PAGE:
Netanyahu in court
Netanyahu in court Flash 90

Opposition leader Benjamin Netanyahu is ready to sign a plea bargain, including an admission of moral turpitude, Channel 12 News reported Monday evening.

Netanyahu's decision follows pressure exerted on him by his attorneys, Boaz Ben Tzur and Amit Hadad, who represent him in his trial, as well as his personal lawyer, Dr. Yossi Cohen. An admission of moral turpitude would force Netanyahu to retire from politics for seven years.

Netanyahu's family members still oppose the move, to varying degrees. At the conclusion of a meeting on the issue Sunday, it was decided to speed up the contacts with the Attorney General in order to make a decision in the coming days.

In his first public statement on the issue in recent days, Netanyahu thanked the Israelis who supported him and contributed to a crowdfunding campaign to raise money for his legal fees.

"Thank you, the masses of Israel's citizens, for your tremendous support and wonderful love in recent days," Netanyahu wrote. "Your warmth moved me and my family with an unparalleled excitement."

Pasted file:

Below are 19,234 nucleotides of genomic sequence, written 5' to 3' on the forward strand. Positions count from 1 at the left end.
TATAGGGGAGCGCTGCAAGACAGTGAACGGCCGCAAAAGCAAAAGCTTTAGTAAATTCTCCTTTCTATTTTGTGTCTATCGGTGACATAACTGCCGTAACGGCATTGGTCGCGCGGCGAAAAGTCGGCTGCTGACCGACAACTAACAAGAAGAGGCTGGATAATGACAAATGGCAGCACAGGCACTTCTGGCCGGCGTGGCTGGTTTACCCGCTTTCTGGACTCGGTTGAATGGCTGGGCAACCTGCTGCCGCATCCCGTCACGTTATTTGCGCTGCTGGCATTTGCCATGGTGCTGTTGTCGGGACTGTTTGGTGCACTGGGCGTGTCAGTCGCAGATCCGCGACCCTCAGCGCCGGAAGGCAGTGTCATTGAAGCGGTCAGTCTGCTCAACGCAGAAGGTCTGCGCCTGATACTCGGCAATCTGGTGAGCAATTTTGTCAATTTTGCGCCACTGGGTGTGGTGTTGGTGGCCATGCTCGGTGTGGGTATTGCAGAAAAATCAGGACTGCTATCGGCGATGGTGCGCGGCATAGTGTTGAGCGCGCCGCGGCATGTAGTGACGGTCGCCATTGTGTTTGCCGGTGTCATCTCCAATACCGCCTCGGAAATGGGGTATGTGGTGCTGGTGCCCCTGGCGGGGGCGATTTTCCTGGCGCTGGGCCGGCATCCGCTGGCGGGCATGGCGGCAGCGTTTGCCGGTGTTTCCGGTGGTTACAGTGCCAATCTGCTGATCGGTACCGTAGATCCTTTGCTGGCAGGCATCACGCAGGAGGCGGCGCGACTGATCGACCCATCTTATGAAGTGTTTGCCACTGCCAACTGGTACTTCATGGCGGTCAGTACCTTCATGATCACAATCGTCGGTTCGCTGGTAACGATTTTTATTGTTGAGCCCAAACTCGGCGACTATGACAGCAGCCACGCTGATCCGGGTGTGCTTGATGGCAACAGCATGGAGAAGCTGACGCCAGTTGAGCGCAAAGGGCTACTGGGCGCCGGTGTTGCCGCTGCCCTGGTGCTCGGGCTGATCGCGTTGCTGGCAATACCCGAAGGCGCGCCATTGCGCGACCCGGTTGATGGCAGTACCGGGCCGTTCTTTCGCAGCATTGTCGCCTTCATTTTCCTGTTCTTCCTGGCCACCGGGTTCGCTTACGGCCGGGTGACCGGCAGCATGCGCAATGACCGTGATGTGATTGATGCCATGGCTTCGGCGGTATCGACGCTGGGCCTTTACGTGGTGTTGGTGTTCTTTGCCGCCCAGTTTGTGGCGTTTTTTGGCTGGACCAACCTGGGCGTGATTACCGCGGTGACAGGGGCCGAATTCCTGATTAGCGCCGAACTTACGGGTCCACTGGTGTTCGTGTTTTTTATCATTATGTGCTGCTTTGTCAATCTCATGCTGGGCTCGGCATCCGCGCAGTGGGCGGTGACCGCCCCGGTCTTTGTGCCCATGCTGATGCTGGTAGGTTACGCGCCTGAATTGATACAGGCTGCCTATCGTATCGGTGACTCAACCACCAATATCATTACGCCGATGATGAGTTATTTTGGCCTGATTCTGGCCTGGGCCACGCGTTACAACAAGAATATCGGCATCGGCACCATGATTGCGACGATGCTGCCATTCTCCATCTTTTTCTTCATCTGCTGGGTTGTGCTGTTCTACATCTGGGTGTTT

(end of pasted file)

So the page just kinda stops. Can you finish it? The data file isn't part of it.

Left-wing lawyer Avigdor Feldman said Monday morning that the court may decide to acquit former Prime Minister Benjamin Netanyahu, and therefore it may not be wise for him to accept a plea bargain.

"This case should not publicly end in a plea deal, Netanyahu is showing a side of weakness for him here. Stand up for yours," said Adv. Feldman in an interview with Reno Tzurur on Galai Tzahal (IDF Radio).

If Mandelblit succeeds in approving the deal before the end of his term at the end of the month, Netanyahu will probably go for the deal, which his lawyers have described as “excellent”.

A senior official in the State Attorney’s Office told Israel National News on Sunday that the chances of Netanyahu reaching a plea bargain with Attorney General Avichai Mandelblit are “slim” at best.

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